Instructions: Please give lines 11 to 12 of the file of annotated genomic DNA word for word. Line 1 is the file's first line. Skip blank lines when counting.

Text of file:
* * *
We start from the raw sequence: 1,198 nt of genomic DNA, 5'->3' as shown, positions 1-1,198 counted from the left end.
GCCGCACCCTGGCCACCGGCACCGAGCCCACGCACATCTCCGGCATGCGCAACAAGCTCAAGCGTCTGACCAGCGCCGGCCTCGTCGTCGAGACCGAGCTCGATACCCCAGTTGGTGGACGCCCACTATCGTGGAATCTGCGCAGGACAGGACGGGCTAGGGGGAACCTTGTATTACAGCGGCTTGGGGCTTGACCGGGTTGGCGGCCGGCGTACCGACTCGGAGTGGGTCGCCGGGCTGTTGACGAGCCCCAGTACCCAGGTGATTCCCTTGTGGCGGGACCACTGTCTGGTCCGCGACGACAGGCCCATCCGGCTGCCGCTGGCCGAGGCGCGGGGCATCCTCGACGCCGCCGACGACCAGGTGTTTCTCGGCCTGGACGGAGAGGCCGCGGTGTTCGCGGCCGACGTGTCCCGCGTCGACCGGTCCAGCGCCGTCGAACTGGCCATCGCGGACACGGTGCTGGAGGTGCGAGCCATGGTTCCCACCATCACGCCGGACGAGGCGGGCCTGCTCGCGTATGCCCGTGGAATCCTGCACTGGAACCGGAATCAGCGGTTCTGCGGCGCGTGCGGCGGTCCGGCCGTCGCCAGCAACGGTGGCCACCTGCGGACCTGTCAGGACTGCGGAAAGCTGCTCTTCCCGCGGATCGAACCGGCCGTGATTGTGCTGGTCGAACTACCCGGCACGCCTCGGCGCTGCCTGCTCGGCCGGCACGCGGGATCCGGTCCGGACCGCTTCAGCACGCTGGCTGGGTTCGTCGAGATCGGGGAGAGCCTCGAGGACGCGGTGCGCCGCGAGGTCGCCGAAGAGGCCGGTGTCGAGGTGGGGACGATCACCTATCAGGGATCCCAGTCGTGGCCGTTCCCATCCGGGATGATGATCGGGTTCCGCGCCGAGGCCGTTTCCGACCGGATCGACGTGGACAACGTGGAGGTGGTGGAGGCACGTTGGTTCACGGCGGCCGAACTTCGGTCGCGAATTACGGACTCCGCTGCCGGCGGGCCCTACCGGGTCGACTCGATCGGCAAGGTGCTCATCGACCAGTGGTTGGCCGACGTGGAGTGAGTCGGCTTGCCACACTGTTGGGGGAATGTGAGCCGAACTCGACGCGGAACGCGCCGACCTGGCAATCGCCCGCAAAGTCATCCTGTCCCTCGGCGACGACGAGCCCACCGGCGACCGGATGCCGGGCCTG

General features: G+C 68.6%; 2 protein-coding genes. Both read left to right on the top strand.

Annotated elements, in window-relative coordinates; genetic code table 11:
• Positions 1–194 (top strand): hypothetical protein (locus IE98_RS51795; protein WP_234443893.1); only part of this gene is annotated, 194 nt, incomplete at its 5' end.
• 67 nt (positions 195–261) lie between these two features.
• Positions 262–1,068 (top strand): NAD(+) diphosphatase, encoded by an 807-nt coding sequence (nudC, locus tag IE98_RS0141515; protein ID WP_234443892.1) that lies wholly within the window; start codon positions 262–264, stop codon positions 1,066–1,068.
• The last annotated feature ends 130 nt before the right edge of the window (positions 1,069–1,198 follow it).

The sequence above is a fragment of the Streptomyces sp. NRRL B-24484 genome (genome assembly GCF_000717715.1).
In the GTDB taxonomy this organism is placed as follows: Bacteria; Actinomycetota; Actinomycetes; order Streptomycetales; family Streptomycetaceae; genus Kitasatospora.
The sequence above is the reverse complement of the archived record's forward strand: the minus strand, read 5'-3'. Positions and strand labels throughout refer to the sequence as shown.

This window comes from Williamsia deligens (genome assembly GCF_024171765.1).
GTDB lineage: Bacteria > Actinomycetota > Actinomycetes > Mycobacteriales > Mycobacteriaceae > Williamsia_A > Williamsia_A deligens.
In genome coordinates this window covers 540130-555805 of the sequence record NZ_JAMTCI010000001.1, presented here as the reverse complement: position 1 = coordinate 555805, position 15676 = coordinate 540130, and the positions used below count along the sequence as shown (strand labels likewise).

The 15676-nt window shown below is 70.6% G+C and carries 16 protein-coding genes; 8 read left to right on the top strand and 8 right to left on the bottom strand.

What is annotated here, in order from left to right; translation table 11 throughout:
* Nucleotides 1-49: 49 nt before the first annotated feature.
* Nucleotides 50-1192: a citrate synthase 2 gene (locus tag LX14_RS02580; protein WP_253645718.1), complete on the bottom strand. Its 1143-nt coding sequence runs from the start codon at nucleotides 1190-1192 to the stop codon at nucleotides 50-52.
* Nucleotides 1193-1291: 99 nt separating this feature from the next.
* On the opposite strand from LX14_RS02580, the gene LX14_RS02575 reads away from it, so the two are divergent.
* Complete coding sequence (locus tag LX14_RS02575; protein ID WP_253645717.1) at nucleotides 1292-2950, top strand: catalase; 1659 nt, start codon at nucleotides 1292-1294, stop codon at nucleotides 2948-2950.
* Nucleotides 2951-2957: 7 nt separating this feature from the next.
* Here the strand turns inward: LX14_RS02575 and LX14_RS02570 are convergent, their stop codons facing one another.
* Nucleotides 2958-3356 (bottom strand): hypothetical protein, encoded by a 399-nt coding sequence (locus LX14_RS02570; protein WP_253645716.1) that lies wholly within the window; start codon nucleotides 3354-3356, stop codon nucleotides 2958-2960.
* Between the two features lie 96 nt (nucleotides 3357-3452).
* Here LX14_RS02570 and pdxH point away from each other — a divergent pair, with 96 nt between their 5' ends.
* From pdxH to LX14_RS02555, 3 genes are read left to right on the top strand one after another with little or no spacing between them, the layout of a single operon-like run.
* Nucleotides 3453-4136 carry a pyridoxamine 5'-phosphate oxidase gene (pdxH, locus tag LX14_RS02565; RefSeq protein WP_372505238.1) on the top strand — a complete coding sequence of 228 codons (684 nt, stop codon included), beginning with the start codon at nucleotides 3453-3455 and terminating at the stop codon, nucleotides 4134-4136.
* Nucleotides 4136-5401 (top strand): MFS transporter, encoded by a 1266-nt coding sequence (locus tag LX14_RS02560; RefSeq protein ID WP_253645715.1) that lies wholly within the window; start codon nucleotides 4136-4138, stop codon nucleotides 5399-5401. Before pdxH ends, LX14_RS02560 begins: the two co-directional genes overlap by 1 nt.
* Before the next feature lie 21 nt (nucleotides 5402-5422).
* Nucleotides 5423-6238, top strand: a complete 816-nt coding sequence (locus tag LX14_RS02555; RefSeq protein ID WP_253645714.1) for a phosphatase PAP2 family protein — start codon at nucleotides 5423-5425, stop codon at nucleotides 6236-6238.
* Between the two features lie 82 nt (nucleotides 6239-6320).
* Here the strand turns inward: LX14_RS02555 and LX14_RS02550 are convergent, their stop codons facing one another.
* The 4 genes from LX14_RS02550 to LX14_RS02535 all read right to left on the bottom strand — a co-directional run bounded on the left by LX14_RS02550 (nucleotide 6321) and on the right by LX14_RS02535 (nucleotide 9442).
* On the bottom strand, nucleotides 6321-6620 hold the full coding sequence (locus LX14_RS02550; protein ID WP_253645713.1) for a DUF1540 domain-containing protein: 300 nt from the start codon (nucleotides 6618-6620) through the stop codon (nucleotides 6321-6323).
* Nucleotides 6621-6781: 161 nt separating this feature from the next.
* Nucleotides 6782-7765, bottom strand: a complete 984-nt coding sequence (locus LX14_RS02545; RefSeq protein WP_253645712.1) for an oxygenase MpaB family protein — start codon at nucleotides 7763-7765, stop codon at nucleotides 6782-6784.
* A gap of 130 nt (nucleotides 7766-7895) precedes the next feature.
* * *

The sequence above is the reverse complement of the archived record's forward strand: the minus strand, read 5'-3'. Positions and strand labels throughout refer to the sequence as shown.

This window comes from Williamsia deligens (genome assembly GCF_024171765.1).